Posts Tagged ‘Ezra’

Joseph Smith was given the Golden Plates that made up the Book of Mormon at once. The Prophet Mohammed had the entire Qur’an recited to him.  The Holy Bible is not that. It is a journey. There has been additions, subtractions, sections and books that were in and out at different moments and dependent on geographic location. This post is not to dive into a hermeneutical spiral but I will touch on quickly the need to read the stories in context which includes historical, cultural, genre to name but a few. As well, the question of why it matters today? What does it say about and into now?

Actually, the way the Bible came to be assembled is much the same way our own stories work. There is memories, shaped by the context, and distance. There is those things that cause negative and positive ripples throughout our lives. Those things with experts we can go back into and rewire to remove the trauma, but still let the memory be there though act as director within our script of life for a more functional outcome. That is what we anchor to.

Today we explore a tidbit from a book that was part of post-exile Israel’s story. Think of the trauma of slavery, displacement, rape, religious sex trafficking, basically being degraded to the point you were no longer seen as a “person”. This is the point where Israel was emerging, I refer you to the stories of Nehemiah and Ezra about the rebuild and return. These works are a reboot for the nation, we see emerging out of this period a sanitized history of 1 & 2 Chronicles that took out all the horrors from the stories of the people with God. During this time to, Ezra, “discovered” the book of Deuteronomy, the fifth book of the Torah (in Greek Pentateuch). It reshaped the worship story, tightened up the ship post exile to exclusivity on worship and laws. It was laying down a frame work of protectionism for the nation of Israel.

Yet, as with our world today, the sanitizing and protectionism did not bear fruit. In fact, it bore more subjection and oppression from the religious leaders and the Roman Empire…hmmm…anyone see any parallels in our world today? In your local communities? Local churches? What ripple effect does that have within your own being and family?

Oh, and like today though, this sanitized world, have what we have in the Western world as a cornerstone of our faith:


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and the Lord your God will make you abundantly prosperous in all your undertakings, in the fruit of your body, in the fruit of your livestock, and in the fruit of your soil. For the Lord will again take delight in prospering you, just as he delighted in prospering your ancestors, 10 when you obey the Lord your God by observing his commandments and decrees that are written in this book of the law, because you turn to the Lord your God with all your heart and with all your soul.

11 Surely, this commandment that I am commanding you today is not too hard for you, nor is it too far away. 12 It is not in heaven, that you should say, “Who will go up to heaven for us, and get it for us so that we may hear it and observe it?” 13 Neither is it beyond the sea, that you should say, “Who will cross to the other side of the sea for us, and get it for us so that we may hear it and observe it?” 14 No, the word is very near to you; it is in your mouth and in your heart for you to observe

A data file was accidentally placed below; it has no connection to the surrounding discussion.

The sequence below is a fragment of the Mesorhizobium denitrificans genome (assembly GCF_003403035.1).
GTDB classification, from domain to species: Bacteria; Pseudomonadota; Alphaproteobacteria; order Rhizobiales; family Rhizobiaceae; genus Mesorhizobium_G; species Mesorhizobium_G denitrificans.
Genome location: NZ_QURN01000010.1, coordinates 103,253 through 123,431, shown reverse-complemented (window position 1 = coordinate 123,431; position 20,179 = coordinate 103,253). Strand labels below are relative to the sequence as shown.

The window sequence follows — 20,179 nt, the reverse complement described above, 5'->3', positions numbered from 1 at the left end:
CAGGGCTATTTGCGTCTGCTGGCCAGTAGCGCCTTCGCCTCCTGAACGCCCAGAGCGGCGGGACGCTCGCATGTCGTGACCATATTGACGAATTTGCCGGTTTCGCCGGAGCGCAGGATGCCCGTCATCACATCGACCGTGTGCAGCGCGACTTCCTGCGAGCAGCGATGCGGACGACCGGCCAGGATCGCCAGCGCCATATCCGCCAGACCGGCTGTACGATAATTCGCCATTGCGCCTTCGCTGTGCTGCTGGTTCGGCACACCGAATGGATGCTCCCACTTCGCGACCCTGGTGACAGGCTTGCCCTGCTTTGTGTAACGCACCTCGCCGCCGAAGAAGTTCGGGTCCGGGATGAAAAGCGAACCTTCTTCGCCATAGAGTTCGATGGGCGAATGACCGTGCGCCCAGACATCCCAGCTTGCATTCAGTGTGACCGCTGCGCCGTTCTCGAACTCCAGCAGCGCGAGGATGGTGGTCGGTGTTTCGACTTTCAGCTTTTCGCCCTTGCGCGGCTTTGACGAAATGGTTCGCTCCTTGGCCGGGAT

-Deuteronomy 30:9-14 (New Revised Standard Version)

We tend to focus on the first chunk, the idea, that held in the ancient world, if you made the cut we know this because God blesses you, you are the wealthy, the powerful. Yet, that first part is tied into an unpacking of the Great Commandments. The blessing comes from our communal responsibility, neighbourhood, care for ourselves and one another. Embracing, loving and honouring the Imageo Dei.

For 6,000 years in the Abrahamic faiths, we have had the Great Commandments. Longer if we roll back into Indigenous teachings. Is it not about time, we actually lived what we profess to believe?

That is, what does it mean to love with our all?

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Renewing Leaders

Posted: January 27, 2019 by Ty in Brunch & Bible
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The stories of Nehemiah and Ezra  are about returns from exile. Communities growing and changing, rebuilding themselves. Deciding what is the important pieces of their historical story, and what needs to be left to the shadows. How many people and organizations are in this flux currently? Mainline or evangelical churches?

There are some keys lessons within these stories to be teased out. The first is a belief in what one is called to do. Nehemiah could have continued on as the cup bearer to the oppressor king, but he took a risk on something different. An act of rebuilding and renewal. I know many look to this as how devout he was, and this is probably true to hear the still quiet voice and respond, but there is still the internal struggle of change, the grieving for what is lost as one steps into the unknown.

At the rebuilding of the city wall, we get two lessons in leadership. One is being in the midst of the work with the front liners. Literally these workers were building with one hand, and had a sword in the other. Nehemiah as a leader understood the stressors that the workers were going through, the risks they were taking because he was not hidden from them. He was in the midst.